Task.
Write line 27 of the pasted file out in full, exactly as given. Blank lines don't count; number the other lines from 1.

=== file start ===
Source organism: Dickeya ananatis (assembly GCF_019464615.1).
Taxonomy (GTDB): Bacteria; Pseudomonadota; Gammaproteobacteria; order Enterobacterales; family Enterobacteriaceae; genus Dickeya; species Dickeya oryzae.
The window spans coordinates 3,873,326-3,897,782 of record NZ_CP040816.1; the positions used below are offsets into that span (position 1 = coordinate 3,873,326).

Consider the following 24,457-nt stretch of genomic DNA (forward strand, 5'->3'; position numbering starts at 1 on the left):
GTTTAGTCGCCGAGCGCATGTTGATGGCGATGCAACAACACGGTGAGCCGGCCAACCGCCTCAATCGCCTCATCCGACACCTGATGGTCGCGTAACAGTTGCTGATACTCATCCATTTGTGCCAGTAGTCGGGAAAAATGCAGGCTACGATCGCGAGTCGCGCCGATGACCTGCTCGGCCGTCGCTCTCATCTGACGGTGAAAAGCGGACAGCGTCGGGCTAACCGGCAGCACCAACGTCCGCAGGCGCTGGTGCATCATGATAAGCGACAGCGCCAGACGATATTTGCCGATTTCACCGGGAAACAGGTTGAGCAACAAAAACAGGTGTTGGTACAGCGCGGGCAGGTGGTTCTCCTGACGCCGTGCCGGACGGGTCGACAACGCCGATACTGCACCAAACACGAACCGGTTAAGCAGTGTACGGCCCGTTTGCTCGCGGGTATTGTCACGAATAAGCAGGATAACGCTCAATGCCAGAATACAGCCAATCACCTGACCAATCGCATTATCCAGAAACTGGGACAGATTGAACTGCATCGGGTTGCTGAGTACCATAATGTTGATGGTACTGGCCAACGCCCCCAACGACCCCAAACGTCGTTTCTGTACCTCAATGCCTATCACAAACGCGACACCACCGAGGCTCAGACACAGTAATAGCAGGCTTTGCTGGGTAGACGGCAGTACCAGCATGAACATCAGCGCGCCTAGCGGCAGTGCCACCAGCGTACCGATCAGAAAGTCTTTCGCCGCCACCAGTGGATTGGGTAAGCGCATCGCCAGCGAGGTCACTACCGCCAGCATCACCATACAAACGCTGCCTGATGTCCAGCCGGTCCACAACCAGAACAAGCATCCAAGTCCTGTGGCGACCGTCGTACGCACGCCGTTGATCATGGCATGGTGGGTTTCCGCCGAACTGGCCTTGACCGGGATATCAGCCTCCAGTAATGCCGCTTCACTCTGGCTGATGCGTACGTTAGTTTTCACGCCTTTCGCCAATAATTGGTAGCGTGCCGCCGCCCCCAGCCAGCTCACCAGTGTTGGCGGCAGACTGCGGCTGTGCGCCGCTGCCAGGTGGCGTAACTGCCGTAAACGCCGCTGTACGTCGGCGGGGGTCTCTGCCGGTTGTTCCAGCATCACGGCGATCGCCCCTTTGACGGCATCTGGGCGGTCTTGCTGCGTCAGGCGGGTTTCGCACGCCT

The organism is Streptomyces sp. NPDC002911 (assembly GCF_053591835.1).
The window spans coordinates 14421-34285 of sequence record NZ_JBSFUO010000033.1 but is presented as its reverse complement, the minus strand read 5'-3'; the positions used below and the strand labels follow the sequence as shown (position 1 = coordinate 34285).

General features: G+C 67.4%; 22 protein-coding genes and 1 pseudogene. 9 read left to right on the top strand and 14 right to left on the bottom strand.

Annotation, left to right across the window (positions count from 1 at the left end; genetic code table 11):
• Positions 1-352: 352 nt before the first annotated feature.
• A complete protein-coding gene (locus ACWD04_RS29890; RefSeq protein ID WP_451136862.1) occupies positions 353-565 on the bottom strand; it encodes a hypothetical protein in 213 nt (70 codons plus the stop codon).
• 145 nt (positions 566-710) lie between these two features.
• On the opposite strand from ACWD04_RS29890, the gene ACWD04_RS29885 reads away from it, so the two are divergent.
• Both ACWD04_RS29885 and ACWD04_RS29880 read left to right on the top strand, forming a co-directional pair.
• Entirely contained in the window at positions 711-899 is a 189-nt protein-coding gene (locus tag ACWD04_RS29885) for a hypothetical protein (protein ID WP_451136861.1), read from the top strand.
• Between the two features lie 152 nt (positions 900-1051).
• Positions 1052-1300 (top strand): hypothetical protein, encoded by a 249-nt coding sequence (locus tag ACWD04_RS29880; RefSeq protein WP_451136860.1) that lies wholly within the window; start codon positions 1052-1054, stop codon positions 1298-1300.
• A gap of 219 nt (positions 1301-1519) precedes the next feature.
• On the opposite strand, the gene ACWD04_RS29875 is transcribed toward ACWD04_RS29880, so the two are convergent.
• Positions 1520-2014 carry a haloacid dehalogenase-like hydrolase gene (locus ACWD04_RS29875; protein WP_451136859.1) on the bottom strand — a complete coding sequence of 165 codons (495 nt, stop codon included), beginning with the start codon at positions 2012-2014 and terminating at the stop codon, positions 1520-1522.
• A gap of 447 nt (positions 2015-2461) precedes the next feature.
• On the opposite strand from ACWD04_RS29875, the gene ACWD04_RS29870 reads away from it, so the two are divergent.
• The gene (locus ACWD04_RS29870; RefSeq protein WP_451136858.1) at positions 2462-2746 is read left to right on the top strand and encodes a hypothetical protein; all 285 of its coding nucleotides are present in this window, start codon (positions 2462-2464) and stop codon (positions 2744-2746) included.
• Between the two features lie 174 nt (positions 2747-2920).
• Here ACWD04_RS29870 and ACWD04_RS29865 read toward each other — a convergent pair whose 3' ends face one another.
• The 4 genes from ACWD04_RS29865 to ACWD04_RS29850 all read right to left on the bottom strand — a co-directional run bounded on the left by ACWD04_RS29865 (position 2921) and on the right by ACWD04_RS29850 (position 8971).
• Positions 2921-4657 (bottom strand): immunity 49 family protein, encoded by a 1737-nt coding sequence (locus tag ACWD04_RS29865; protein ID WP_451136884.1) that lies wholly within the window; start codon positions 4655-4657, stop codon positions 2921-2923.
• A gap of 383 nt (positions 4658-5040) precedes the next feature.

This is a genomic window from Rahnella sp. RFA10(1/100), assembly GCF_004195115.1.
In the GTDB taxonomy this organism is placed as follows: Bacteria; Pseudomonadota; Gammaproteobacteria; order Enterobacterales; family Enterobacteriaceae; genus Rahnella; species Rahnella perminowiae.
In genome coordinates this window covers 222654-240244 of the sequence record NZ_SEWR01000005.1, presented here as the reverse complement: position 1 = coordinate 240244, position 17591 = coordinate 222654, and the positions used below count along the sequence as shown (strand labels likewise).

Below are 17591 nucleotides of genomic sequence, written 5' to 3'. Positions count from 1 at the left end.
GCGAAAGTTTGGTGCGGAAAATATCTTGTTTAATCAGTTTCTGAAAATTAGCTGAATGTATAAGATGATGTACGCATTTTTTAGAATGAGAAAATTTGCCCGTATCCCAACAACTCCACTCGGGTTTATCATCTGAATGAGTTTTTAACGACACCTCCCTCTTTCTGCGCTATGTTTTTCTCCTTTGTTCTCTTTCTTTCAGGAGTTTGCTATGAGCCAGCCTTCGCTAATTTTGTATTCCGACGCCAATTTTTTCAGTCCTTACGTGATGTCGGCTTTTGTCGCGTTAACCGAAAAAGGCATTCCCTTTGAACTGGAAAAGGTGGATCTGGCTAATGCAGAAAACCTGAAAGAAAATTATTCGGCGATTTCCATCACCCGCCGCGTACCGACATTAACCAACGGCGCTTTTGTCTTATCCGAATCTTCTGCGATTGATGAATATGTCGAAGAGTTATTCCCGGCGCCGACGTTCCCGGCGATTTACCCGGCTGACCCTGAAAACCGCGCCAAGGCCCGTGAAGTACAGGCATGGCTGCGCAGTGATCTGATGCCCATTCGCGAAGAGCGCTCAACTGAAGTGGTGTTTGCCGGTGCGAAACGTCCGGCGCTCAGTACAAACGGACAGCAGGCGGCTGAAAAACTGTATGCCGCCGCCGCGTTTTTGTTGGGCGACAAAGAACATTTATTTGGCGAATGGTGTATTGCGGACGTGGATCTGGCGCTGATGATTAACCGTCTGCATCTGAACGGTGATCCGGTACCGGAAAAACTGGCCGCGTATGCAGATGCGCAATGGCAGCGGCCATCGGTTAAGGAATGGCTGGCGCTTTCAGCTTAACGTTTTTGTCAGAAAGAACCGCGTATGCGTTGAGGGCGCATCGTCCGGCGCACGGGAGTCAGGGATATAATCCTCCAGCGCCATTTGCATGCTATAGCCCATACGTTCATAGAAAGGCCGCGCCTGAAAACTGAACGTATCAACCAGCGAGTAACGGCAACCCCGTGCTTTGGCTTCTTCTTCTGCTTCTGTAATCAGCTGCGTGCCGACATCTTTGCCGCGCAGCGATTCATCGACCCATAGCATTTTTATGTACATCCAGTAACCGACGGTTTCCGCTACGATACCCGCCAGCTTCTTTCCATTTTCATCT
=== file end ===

• Positions 2921-4657 (bottom strand): immunity 49 family protein, encoded by a 1737-nt coding sequence (locus tag ACWD04_RS29865; protein ID WP_451136884.1) that lies wholly within the window; start codon positions 4655-4657, stop codon positions 2921-2923.